Bryson Gray, a 29-year-old rapper and Donald Trump superfan from North Carolina, wants to make one thing clear: It was a group of the president’s most loyal supporters that rioted in the U.S. Capitol building on Wednesday, and nobody else. When I spoke with Gray yesterday, he said he had been “too late” to get inside the Capitol itself with the rest of the mob, which broke windows and chanted through the halls of Congress in an ultimately futile attempt to disrupt the confirmation of Joe Biden as president. So he stood outside the building with a crowd and sang the national anthem.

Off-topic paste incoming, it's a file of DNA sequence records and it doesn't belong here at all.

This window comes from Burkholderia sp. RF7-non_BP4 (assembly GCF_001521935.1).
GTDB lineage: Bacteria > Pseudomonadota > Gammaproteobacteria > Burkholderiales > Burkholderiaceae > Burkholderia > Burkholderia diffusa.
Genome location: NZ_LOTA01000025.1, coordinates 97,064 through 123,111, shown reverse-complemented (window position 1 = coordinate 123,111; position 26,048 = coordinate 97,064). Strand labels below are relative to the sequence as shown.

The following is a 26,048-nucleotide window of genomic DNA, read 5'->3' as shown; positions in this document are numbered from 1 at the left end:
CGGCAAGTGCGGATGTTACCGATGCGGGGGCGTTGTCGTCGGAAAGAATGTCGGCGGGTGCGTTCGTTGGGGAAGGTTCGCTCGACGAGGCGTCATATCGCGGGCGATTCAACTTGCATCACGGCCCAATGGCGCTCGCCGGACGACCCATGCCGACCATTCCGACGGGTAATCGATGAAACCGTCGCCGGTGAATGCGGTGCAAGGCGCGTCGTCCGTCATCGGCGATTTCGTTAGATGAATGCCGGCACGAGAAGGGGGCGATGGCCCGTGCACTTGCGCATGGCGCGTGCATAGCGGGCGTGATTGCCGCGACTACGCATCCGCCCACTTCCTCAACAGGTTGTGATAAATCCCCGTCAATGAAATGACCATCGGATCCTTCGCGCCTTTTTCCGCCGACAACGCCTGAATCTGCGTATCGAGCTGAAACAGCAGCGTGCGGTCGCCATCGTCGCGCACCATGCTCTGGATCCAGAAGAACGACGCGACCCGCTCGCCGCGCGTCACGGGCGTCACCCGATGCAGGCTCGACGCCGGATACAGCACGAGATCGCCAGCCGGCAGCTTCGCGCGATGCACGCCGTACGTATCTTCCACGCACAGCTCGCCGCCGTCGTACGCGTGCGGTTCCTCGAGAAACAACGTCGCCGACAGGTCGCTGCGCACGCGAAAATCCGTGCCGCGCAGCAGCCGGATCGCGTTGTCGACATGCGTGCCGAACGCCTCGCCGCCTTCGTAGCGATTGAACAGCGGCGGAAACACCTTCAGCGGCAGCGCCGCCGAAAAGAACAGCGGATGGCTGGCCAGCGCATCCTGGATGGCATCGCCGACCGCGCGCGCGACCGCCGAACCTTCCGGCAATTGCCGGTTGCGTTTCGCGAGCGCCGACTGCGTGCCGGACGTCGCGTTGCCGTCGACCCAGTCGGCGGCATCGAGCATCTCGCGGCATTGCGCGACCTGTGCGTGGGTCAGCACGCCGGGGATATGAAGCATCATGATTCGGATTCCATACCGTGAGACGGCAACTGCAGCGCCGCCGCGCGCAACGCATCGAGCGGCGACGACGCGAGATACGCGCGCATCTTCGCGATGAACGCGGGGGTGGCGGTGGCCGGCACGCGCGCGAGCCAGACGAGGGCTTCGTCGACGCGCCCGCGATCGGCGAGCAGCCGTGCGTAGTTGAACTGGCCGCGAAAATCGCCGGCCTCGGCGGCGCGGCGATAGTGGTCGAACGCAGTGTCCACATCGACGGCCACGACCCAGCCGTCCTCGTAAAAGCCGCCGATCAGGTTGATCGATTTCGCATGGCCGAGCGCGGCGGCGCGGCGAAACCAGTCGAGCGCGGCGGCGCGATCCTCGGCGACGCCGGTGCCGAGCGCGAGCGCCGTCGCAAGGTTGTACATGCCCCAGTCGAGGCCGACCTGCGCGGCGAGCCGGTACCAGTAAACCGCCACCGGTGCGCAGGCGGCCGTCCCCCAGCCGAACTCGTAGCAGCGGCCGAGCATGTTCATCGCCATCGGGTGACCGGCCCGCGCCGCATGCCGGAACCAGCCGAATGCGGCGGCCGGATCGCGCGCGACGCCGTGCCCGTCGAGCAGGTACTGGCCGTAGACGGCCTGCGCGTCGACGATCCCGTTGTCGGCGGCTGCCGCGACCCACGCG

“When I left the Capitol, I actually thought I was going to get on Twitter and see a bunch of support, because it was actually a very beautiful thing,” Gray said. Instead, he was met with a strange message spreading across the site: Trump fans weren’t behind the riots. Instead, it was antifa, the decentralized left-wing group that has become a bogeyman for Republican commentators and politicians, and for President Trump in particular. Many of Gray’s former #StopTheSteal allies had disavowed the insurrection, and a good number of them were using leftist antagonists as their scapegoat. “The first tweet I saw was somebody saying ‘Patriots don’t storm buildings; there were no patriots in the Capitol,’” Gray told me. “I’m like, Uh, that literally makes no sense; what are you talking about?”